The big wooden fish called Hô is used principally in the Sôtô monastery. The inside is hollowed out. It is used to announce the midday meal.
The "wooden fish" is a percussion instrument made of a hollow wooden block originally used by Buddhist priests to beat rhythms when chanting scriptures.
These are two kinds of wooden fish: one is round with carved scales and the other is rectangular and suspended in front of dinning halls of Buddhist temples. It is said that fish don't close their eyes when sleeping to remind the chanting monks to concentrate on when they are doing. When having breakfast and lunch, the monks beat the latter type of wooden fish to produce a rhythm the monks call the "Bang."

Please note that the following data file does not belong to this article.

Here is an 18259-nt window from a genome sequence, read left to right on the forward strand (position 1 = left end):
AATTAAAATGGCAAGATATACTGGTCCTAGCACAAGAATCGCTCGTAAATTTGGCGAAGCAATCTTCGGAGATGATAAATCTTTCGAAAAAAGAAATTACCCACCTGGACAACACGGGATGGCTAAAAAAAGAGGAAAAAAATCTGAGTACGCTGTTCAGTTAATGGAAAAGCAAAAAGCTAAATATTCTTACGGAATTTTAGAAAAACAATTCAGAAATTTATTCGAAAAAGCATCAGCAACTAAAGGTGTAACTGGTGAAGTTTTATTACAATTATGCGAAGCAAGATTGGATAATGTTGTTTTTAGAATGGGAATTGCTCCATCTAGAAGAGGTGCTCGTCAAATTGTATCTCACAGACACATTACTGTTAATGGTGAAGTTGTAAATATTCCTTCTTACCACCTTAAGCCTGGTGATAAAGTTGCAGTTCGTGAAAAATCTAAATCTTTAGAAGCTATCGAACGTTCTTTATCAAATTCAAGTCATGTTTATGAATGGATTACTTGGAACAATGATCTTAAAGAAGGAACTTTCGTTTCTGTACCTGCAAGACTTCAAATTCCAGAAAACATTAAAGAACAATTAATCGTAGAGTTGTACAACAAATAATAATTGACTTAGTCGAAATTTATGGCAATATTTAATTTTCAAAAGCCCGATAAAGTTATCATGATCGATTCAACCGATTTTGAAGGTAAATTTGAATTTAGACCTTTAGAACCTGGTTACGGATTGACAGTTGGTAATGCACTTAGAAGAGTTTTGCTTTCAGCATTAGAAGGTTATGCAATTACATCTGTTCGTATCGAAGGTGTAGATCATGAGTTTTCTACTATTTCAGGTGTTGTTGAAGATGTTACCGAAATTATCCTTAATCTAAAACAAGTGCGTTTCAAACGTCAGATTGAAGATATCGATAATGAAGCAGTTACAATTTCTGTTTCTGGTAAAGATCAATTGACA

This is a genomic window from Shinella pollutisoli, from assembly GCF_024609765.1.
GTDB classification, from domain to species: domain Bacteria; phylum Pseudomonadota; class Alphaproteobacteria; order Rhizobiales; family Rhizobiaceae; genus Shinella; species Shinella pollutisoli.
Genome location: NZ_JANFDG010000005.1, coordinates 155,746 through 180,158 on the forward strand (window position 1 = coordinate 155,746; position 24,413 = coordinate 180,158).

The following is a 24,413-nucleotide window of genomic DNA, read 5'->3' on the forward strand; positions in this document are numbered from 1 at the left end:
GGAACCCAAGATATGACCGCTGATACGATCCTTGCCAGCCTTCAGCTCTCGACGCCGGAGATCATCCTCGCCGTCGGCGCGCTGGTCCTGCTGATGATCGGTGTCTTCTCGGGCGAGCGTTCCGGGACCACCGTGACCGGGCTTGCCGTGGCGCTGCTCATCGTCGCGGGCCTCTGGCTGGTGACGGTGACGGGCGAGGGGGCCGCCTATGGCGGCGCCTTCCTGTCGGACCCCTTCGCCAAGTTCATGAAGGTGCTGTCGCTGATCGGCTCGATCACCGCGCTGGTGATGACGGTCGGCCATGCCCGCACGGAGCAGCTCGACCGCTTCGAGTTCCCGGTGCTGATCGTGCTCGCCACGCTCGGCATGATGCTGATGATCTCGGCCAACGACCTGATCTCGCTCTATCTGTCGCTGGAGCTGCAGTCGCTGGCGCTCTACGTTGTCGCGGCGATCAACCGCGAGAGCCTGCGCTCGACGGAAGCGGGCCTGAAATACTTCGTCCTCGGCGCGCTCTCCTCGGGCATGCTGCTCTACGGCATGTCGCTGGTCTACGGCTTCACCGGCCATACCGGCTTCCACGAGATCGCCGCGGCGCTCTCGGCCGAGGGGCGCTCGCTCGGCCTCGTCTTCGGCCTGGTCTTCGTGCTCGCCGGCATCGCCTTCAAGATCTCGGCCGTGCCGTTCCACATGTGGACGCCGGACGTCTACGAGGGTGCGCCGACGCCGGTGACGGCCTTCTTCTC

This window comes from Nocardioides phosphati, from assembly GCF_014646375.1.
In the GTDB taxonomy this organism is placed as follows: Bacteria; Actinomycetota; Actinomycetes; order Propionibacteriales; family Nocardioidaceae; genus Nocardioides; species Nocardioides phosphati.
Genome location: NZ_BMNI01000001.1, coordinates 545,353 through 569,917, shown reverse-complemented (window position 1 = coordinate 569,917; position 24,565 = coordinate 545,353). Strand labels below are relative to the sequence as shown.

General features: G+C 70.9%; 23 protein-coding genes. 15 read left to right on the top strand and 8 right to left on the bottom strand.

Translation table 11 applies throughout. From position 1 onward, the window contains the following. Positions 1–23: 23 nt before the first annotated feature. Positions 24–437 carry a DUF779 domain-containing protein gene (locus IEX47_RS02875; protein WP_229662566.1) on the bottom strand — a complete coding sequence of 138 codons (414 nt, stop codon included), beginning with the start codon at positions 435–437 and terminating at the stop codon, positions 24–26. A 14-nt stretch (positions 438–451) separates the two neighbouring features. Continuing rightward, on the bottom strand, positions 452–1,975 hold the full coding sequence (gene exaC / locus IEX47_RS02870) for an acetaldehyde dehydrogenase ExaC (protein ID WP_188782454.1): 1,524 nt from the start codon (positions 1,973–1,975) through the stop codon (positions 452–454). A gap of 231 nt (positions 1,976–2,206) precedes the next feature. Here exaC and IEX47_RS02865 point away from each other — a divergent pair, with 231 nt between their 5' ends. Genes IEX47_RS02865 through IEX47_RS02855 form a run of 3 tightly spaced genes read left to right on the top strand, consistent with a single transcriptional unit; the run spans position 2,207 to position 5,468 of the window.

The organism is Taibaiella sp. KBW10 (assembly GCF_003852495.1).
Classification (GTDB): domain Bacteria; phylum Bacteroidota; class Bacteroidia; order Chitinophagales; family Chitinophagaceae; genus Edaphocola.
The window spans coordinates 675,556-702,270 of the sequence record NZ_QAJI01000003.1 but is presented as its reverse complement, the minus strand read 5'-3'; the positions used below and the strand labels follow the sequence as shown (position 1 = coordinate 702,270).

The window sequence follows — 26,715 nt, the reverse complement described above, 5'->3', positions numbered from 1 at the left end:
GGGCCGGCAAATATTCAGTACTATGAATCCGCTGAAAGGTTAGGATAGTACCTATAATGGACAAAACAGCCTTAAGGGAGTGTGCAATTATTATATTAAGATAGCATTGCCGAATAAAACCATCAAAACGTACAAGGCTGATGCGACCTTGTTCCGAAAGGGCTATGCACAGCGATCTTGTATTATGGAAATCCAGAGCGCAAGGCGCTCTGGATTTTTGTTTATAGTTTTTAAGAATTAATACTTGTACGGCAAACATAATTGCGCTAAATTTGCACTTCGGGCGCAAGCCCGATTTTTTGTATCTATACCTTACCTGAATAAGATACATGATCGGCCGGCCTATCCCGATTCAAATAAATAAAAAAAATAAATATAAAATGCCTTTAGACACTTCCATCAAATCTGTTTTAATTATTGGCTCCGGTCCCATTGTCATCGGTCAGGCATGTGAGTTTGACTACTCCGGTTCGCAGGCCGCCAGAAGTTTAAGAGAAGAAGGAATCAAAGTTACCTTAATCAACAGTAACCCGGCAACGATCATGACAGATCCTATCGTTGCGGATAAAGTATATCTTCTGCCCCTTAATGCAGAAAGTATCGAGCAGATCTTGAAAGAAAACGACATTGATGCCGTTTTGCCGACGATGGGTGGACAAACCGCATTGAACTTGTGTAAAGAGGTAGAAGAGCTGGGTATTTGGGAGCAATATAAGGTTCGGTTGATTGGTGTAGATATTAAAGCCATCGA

Temple big wooden fish - hô (nagy fahal-gong), Japanese Ho Buddhist striking mokugyo wooden block instrument
- Product Code: Muyu
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